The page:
October is National Farm to School month - KFVS12 News & Weather Cape Girardeau, Carbondale, Poplar Bluff

October is National Farm to School month

COLUMBIA, MO (KFVS & U of MO EXTENSION SERVICE) -

COLUMBIA, Mo. – Rick Boudreau's delivery may seem ordinary, but the boxes of local

produce he carries into Columbia elementary schools help students eat healthier.

For Shepard Elementary, that means local apples, tomatoes and melons from nearby farms will

make the menu this fall for its students.

"Everything's picked within 24 hours so they get the freshest product we can find," said

Boudreau, owner of Missouri Food 4 Missouri People. "Most farmers are good at growing, that's

where it begins and ends, so I try to offer some of the other services they may not have to get

their product moved."

Boudreau works as a food broker, connecting area farmers with schools across central Missouri.

The food travels less than 100 miles from the farmer's field to the school kitchen.

This local foods movement – known widely as Farm to School – has increasingly gained

popularity with students, school administrators and parents across the U.S. At least 78 districts in

Missouri and more than 2,300 districts nationwide run Farm to School programs, according to the

National Farm to School Network.

"It's hard to compete against pizza, chicken nuggets and cheeseburgers, but we've noticed that –

from kindergarten students to high schoolers – if something tastes good they are going to eat it,"

said Lorin Fahrmeier, University of Missouri Extension Farm to School state coordinator. "The

food is fresh, you know where it comes from and it keeps as many dollars as possible in your

communities to support both your local schools and farmers at the same time."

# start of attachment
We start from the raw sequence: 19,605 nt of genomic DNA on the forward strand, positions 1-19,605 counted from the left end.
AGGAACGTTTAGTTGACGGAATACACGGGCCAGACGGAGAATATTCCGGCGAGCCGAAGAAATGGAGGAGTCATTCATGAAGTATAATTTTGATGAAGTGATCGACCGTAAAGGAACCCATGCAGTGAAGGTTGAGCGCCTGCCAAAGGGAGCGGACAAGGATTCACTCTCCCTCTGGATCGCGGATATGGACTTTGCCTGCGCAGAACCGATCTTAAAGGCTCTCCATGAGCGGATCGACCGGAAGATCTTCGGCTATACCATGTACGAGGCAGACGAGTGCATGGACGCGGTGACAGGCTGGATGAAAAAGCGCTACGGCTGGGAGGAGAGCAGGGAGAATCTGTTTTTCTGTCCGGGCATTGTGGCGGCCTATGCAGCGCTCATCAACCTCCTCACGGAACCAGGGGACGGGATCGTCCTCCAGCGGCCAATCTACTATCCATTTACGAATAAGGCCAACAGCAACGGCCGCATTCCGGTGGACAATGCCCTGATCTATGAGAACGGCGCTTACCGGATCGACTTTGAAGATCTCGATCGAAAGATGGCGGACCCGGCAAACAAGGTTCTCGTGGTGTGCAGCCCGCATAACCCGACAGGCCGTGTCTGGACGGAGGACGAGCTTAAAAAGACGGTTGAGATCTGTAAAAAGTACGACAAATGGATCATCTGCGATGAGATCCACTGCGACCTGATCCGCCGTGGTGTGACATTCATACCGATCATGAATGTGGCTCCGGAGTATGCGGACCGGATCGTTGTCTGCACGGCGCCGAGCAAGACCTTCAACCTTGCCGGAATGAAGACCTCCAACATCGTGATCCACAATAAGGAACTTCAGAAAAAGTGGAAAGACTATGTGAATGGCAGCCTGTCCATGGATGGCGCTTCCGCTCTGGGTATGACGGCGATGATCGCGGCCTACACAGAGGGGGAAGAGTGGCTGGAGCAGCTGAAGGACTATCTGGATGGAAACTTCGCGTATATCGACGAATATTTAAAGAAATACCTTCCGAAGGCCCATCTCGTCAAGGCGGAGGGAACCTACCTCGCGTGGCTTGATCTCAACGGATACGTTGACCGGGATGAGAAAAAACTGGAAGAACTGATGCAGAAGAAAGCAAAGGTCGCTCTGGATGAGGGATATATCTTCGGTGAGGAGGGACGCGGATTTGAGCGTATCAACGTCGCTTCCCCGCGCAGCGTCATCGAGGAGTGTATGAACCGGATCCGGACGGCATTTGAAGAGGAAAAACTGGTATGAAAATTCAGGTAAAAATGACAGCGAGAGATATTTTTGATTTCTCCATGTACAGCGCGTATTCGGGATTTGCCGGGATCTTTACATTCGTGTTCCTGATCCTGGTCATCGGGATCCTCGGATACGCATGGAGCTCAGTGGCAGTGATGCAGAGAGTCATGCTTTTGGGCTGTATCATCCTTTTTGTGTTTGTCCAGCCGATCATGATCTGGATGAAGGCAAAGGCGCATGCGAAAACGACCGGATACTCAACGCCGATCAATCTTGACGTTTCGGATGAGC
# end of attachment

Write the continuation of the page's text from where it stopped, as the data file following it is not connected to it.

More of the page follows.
It's hard work to get fresh produce to the network of schools, and Boudreau knows it.

The Boston native moved to Missouri six years ago with a dream to raise local produce. After a

few years of going it alone, he teamed up in fall of 2009 to form Missouri Food 4 Missouri

People and began his life as a food broker.

With help from MU Extension experts, Columbia Public Schools contracted with Boudreau in

May 2010 and fresh, local produce started arriving at cafeterias.

"One of the myths of local foods is that it's too expensive and too scarce, and once we proved

that there is plenty of it out there and it could be affordable if done right, it all started to fall into

place," Boudreau said.

Now, Boudreau works with a network of more than 20 produce farmers near towns like Prairie

Home, Keytesville and La Plata. He provides a service for them that they can't for themselves.

That not only includes trucking the fruits and vegetables to schools in Columbia and Jefferson

City, but also maintaining liability insurance and quality control of the product.

While federal regulations don't currently require produce farmers to meet federal food safety

standards, Boudreau mirrors Good Agricultural Practices (GAP) certification as a guideline.

"We offer traceability," he said. "Each case we deliver has a sticker on the top that lists the

product, the date it was picked and a farmer ID number that can be traced back to the farm I

picked it up from, so if there is a problem we can address it immediately."

Boudreau takes that produce and makes 30 deliveries most days during the growing season.

But one size doesn't fit all for schools.

"This program is about making something work for your school, it's not about completely

changing the way school food service is done," Fahrmeier said. "Lots of different models are

happening. Some schools buy direct from a farmer who brings the produce right into the school,

there are small produce brokers and some large wholesale grocers buy local produce."

The real test for the program comes in the lunch line, and students voice their approval between

bites.

"I like the tomatoes because when you bite into them it's kind of like an explosion it's like all

those juices are bottle up in like an air balloon and when you pop it, it just explodes," said Joseph

Lee, a fifth grade student at Shepard Elementary.